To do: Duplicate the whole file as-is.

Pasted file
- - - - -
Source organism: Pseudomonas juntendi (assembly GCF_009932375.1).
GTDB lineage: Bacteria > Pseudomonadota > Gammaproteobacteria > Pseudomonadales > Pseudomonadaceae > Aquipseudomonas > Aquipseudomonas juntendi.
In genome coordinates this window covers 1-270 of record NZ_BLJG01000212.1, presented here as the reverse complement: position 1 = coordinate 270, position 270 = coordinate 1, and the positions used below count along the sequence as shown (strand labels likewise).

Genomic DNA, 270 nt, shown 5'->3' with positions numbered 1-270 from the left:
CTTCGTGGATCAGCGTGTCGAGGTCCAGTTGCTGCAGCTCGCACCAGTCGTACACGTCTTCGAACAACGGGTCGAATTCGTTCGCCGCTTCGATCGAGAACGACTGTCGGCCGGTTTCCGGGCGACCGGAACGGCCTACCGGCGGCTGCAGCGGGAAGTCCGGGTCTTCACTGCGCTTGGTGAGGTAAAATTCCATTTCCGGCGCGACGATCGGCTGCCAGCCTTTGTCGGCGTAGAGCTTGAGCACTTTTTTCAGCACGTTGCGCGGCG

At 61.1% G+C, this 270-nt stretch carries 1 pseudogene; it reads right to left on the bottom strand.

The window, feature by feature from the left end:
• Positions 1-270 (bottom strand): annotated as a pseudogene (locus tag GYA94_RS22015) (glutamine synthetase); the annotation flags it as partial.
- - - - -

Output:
Source organism: Pseudomonas juntendi (assembly GCF_009932375.1).
GTDB lineage: Bacteria > Pseudomonadota > Gammaproteobacteria > Pseudomonadales > Pseudomonadaceae > Aquipseudomonas > Aquipseudomonas juntendi.
In genome coordinates this window covers 1-270 of record NZ_BLJG01000212.1, presented here as the reverse complement: position 1 = coordinate 270, position 270 = coordinate 1, and the positions used below count along the sequence as shown (strand labels likewise).

Genomic DNA, 270 nt, shown 5'->3' with positions numbered 1-270 from the left:
CTTCGTGGATCAGCGTGTCGAGGTCCAGTTGCTGCAGCTCGCACCAGTCGTACACGTCTTCGAACAACGGGTCGAATTCGTTCGCCGCTTCGATCGAGAACGACTGTCGGCCGGTTTCCGGGCGACCGGAACGGCCTACCGGCGGCTGCAGCGGGAAGTCCGGGTCTTCACTGCGCTTGGTGAGGTAAAATTCCATTTCCGGCGCGACGATCGGCTGCCAGCCTTTGTCGGCGTAGAGCTTGAGCACTTTTTTCAGCACGTTGCGCGGCG

At 61.1% G+C, this 270-nt stretch carries 1 pseudogene; it reads right to left on the bottom strand.

The window, feature by feature from the left end:
• Positions 1-270 (bottom strand): annotated as a pseudogene (locus tag GYA94_RS22015) (glutamine synthetase); the annotation flags it as partial.